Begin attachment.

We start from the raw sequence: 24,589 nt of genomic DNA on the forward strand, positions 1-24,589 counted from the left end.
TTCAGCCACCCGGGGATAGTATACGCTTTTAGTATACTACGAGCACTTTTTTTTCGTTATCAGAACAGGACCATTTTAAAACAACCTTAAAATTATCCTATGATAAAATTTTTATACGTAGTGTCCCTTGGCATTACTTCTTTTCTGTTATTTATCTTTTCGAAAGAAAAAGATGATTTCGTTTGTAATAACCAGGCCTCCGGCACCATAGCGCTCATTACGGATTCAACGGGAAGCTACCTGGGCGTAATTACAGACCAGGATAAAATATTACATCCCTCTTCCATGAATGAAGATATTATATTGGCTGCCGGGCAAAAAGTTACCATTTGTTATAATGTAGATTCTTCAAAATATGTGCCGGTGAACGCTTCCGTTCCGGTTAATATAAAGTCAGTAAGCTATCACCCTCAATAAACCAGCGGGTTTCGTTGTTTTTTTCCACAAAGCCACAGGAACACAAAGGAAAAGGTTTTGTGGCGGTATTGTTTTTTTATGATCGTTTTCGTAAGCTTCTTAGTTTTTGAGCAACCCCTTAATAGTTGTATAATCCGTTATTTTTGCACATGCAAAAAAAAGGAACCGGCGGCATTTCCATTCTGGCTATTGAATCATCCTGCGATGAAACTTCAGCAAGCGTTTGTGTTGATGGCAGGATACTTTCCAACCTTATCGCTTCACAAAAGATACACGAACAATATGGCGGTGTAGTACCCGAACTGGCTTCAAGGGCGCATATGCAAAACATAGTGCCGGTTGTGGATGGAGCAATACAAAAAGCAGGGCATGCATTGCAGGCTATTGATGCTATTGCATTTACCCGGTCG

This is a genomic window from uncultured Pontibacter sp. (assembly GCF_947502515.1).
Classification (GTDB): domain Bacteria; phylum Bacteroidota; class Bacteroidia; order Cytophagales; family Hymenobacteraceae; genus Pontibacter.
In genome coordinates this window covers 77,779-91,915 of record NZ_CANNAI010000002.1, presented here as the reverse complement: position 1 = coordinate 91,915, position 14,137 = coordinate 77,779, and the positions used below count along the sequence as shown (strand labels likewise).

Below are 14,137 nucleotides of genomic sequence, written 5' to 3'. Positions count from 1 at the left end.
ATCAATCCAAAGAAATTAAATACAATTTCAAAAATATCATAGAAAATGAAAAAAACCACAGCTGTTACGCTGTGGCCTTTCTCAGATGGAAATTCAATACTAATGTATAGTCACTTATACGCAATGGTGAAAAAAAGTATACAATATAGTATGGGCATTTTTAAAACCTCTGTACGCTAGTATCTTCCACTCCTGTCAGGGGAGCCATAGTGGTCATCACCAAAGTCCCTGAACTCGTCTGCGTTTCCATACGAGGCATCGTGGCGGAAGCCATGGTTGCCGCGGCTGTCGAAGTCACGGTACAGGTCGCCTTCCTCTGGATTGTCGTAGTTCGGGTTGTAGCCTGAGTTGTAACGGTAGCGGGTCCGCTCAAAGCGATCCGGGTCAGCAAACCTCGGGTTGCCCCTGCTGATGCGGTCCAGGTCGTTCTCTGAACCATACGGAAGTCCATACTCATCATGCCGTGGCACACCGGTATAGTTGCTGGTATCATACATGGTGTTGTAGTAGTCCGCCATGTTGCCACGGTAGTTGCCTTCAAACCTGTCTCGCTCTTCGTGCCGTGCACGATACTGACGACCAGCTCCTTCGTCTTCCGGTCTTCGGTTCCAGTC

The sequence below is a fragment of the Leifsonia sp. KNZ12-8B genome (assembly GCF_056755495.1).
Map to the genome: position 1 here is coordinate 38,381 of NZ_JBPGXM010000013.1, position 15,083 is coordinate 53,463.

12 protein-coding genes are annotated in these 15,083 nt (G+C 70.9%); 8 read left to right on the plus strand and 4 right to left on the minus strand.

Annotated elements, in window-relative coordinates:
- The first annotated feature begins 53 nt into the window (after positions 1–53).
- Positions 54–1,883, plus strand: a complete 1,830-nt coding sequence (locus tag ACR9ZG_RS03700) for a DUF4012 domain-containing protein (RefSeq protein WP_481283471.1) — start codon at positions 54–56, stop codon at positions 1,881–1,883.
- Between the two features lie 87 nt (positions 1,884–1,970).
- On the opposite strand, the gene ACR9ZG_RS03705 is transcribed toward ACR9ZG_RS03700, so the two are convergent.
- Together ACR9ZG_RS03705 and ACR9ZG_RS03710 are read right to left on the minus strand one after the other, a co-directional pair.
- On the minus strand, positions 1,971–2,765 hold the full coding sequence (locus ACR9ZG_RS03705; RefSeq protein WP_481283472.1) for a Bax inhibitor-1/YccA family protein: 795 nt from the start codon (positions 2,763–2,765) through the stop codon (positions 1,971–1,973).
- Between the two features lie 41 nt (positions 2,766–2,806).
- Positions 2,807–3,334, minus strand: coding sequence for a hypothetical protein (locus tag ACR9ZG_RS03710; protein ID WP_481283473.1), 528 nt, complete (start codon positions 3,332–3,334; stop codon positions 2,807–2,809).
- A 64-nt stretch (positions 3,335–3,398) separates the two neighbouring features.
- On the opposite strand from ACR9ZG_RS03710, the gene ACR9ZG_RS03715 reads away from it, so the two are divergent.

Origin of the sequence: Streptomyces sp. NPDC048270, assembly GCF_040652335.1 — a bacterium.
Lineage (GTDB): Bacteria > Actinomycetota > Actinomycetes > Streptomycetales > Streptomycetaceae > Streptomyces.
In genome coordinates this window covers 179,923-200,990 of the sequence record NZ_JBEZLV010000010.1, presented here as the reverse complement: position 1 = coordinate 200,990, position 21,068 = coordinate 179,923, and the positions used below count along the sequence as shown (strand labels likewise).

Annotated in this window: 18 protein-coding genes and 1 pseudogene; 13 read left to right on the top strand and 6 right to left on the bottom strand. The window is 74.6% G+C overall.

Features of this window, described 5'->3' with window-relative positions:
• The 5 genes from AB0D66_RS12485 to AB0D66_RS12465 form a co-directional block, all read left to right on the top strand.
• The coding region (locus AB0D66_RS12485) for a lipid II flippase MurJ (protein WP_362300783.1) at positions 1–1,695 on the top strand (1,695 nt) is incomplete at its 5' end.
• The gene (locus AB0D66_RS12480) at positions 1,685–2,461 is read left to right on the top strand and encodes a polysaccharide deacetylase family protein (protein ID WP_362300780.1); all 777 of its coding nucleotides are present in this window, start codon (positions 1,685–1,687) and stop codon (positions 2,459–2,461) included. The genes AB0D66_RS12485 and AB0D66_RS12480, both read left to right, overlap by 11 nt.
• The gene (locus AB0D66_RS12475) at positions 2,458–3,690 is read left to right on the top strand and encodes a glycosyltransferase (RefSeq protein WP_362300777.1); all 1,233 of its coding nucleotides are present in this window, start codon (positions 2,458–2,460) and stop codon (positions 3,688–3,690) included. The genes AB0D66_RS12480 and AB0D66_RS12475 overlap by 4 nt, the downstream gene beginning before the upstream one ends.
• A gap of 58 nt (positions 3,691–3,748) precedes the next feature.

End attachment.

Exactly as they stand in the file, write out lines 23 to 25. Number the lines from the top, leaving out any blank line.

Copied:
Lineage (GTDB): Bacteria > Actinomycetota > Actinomycetes > Streptomycetales > Streptomycetaceae > Streptomyces.
In genome coordinates this window covers 179,923-200,990 of the sequence record NZ_JBEZLV010000010.1, presented here as the reverse complement: position 1 = coordinate 200,990, position 21,068 = coordinate 179,923, and the positions used below count along the sequence as shown (strand labels likewise).

Annotated in this window: 18 protein-coding genes and 1 pseudogene; 13 read left to right on the top strand and 6 right to left on the bottom strand. The window is 74.6% G+C overall.